Managing Morning Sickness (Pregnancy Nausea)

Managing Morning Sickness (Pregnancy Nausea)
Written and Presented by Olivia Farrow, RD, MHSc

Written and Presented by Olivia Farrow, RD, MHSc

Reviewed by Krista Kolodziejzyk, RD, MPH, MBA

Watch the Youtube video here!

Are you dealing with morning sickness or nausea during pregnancy? Morning sickness is more accurately called, “pregnancy nausea” because it can happen any time of the day, not just in the morning. Nausea in pregnancy can feel awful, and you’re not alone. More than half of pregnant folks deal with nausea, and about half also experience vomiting or throwing up. 

Usually these symptoms hit the hardest in the first trimester, but they do tend to ease up by the second and third trimesters. If you’re struggling with feeling sick during pregnancy, this video will give you an understanding of why managing nausea is important in pregnancy, information about when to seek medical advice for severe symptoms, and strategies to try and ease your pregnancy related nausea. 

With any pregnancy related symptom, it is very important to start by talking to your doctor or midwife about your symptoms. This video should not replace the advice of your health care provider. 

Quick Links

Why Managing Nausea is Important

Let’s start with why managing nausea is important. Feeling nauseous during pregnancy can be a sign of a healthy pregnancy, but that doesn’t mean you just have to accept it. 

Managing nausea is important because it can affect the amount you eat and whether you eat enough food,  the foods you eat, and your nutrition,  your ability to take your prenatal vitamins, and your ability to work or do your daily activities. Make sure to contact your health care provider right away if you can’t stop throwing up, can’t drink or eat, start to lose weight, Or start to feel dehydrated, if you’re feeling excessively thirsty, having dark yellow colored pee, or feel dizzy or lightheaded. 

Your healthcare provider may recommend medication to help manage your nausea. Keep in mind that there isn’t one specific cure for nausea in pregnancy. And what works for one person might not work for you. Or it might not work every time. 

Try out a few different methods to see if something works for you, and always talk to your health care provider before making any big changes to your diet, activity, or supplement. For non severe nausea and vomiting in pregnancy, let’s go through some tips that might help.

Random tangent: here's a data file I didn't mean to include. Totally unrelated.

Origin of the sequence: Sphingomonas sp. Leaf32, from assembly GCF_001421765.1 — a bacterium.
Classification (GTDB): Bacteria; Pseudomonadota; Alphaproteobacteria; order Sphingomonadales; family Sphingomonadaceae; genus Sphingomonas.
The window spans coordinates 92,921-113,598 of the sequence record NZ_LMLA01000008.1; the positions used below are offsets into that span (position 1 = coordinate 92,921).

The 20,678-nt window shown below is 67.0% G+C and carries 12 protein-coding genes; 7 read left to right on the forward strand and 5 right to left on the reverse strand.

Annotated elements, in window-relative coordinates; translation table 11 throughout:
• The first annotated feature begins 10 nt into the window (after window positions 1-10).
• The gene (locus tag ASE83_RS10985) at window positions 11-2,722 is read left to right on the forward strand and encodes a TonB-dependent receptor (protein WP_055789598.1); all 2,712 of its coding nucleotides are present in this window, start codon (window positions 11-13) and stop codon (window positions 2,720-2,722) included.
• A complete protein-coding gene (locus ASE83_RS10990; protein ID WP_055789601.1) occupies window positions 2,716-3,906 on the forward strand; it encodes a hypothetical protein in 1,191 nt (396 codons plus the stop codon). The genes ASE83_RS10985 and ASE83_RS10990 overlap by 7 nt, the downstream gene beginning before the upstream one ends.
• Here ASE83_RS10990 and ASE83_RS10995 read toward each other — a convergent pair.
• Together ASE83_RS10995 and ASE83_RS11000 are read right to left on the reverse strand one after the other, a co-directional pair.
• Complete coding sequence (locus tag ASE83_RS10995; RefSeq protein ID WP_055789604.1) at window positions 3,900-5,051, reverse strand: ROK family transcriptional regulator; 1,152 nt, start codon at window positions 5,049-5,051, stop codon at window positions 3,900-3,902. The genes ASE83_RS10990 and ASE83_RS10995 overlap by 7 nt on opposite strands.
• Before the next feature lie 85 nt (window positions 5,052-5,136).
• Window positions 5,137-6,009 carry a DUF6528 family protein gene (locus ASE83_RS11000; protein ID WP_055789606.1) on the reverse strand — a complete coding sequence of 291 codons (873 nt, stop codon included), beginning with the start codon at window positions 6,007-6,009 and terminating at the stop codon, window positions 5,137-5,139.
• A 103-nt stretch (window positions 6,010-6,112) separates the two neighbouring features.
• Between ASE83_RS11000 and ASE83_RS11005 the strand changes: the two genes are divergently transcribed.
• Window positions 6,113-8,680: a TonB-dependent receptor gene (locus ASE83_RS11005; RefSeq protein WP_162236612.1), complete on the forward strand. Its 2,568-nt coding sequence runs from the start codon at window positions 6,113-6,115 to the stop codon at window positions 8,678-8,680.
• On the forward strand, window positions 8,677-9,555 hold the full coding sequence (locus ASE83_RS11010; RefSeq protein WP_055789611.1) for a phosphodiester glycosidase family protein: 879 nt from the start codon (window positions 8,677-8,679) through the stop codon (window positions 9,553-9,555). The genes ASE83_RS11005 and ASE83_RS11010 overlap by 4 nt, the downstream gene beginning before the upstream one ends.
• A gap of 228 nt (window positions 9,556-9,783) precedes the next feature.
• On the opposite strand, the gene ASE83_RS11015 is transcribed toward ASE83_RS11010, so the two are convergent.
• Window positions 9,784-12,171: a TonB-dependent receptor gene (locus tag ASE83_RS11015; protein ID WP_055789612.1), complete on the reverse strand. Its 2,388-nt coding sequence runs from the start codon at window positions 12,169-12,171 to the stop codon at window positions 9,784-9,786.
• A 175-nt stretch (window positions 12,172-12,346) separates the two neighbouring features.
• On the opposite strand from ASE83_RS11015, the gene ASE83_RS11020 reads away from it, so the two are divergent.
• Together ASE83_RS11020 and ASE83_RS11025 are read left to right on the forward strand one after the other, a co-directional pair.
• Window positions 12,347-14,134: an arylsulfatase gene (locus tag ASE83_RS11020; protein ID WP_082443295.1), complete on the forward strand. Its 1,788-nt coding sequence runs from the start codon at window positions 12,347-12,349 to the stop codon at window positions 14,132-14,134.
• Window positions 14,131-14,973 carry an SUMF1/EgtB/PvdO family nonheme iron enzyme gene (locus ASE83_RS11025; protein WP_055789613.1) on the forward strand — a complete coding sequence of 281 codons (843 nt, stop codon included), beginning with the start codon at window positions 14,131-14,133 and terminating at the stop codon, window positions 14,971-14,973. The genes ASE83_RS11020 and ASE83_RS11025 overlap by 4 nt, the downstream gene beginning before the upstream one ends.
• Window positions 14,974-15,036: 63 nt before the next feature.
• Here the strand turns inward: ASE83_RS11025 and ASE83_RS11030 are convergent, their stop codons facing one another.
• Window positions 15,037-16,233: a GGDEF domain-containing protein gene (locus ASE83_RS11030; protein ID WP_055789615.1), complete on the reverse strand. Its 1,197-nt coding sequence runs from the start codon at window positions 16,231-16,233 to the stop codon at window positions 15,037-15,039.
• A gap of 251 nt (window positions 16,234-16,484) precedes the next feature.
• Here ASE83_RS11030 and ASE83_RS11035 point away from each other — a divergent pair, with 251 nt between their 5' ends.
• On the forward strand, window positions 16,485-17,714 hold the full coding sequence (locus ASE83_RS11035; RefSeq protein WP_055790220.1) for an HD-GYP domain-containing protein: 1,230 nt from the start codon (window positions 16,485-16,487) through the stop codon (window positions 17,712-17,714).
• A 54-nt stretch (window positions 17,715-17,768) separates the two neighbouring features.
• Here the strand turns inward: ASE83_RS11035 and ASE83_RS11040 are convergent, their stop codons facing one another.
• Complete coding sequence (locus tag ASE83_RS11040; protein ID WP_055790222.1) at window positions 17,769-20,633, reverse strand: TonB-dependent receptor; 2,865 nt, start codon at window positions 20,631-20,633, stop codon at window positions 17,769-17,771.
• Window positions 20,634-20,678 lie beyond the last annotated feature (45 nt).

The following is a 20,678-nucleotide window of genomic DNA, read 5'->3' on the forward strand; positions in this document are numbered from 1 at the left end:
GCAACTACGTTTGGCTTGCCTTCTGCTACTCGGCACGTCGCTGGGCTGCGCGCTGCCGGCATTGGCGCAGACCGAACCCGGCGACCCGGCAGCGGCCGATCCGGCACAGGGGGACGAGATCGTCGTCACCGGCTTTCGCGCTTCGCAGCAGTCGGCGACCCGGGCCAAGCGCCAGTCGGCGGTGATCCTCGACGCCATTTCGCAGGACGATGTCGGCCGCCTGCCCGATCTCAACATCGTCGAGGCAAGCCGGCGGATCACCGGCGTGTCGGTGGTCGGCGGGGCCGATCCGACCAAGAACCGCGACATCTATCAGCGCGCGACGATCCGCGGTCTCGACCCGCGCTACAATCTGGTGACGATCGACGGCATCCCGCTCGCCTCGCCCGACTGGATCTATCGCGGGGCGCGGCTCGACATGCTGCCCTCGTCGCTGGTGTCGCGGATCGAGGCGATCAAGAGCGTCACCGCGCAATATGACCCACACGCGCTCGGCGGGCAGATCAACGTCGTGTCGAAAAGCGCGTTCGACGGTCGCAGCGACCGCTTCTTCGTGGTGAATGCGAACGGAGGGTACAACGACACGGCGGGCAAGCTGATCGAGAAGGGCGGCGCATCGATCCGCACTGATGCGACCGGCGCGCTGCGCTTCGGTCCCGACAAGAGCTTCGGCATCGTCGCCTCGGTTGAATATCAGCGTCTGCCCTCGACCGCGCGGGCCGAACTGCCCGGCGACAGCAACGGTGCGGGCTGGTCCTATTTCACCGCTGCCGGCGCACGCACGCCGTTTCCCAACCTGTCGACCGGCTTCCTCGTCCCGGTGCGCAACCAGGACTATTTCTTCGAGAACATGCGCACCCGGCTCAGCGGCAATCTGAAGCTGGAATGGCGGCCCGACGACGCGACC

Tip #1: Avoid an Empty Stomach

Eating small, frequent meals every two to three hours can help to prevent nausea. Keep snacks like crackers or nuts by your bedside for an early morning bite to avoid that empty stomach feeling. But you can have too much of a good thing. Eating too much at once or getting too uncomfortably full can make nausea worse.

So try and aim for a satisfied stomach. Not empty and not overly full.  

Tip #2: Eat What You Can Manage

Focus on eating the foods that you can stomach. If there are certain foods you can eat without feeling nauseous or vomiting, like cereal, soup, ice pops, or fruit, try having plenty of those foods available.

At times of the day when your nausea isn’t as bad, try eating more nutritious foods while you’re able to.

Tip #3: Opt For Cold Food

Sometimes cold foods like smoothies, ice pops, sandwiches, and fresh fruits and vegetables are gentler on the stomach than hot meals or meals with strong smells.

Tip #4: Stay Hydrated

Sip on water throughout the day to stay hydrated, especially if you’ve been throwing up. You could also try ginger tea or lemon water, which can feel soothing on the stomach.

Tip #5: Try Mindful Eating or Distracted Eating

Some people find that mindful eating, which is eating slowly without distractions, and paying attention to your food can help with nausea. 

Others find that the only way they can eat is by having distractions like TV, music, or videos to help forget about feeling sick while eating. Try to find out what works best for you.

Tip #6: Timing of Prenatal Multivitamins

If you find your prenatal vitamin is making you feel sick, try taking it with a meal or taking it right before bed.  Sometimes chewable or gummy prenatal vitamins can be easier on the stomach, but they often do not contain iron, which is an important nutrient during pregnancy. So talk to your dietitian or doctor about alternative vitamin options. 

While you’re at it, ask your dietitian or doctor about ginger, vitamin B6, or other supplements that might help with your pregnancy nausea.  

Remember, every pregnancy is unique, so find what works best for you, and don’t hesitate to seek professional advice.

We wish you a comfortable and healthy pregnancy journey. 

Related Articles

Hey, Krista here! I am a fellow Registered Dietitian, dietitian business coach and the founder and CEO of Dietitian Success Center. These...
Watch the Youtube video here! Nutrition labels, and specifically, the Nutrition Facts Table, can help you compare packaged food and...
Watch the YouTube video here! Youtube Transcript: How to Read a Nutrition Label for Kids. Hey there, today we’re jumping...
Watch the Youtube video! Ready to build a healthy plate? In this video (click to watch!) and blog, we’ll dive...
Non-scale victories highlight the positive changes in clients’ lives that aren’t reflected by their weight, helping to maintain motivation and...
Hey there! It’s Krista here, the founder of Dietitian Success Center and a fellow dietitian. I want to share my...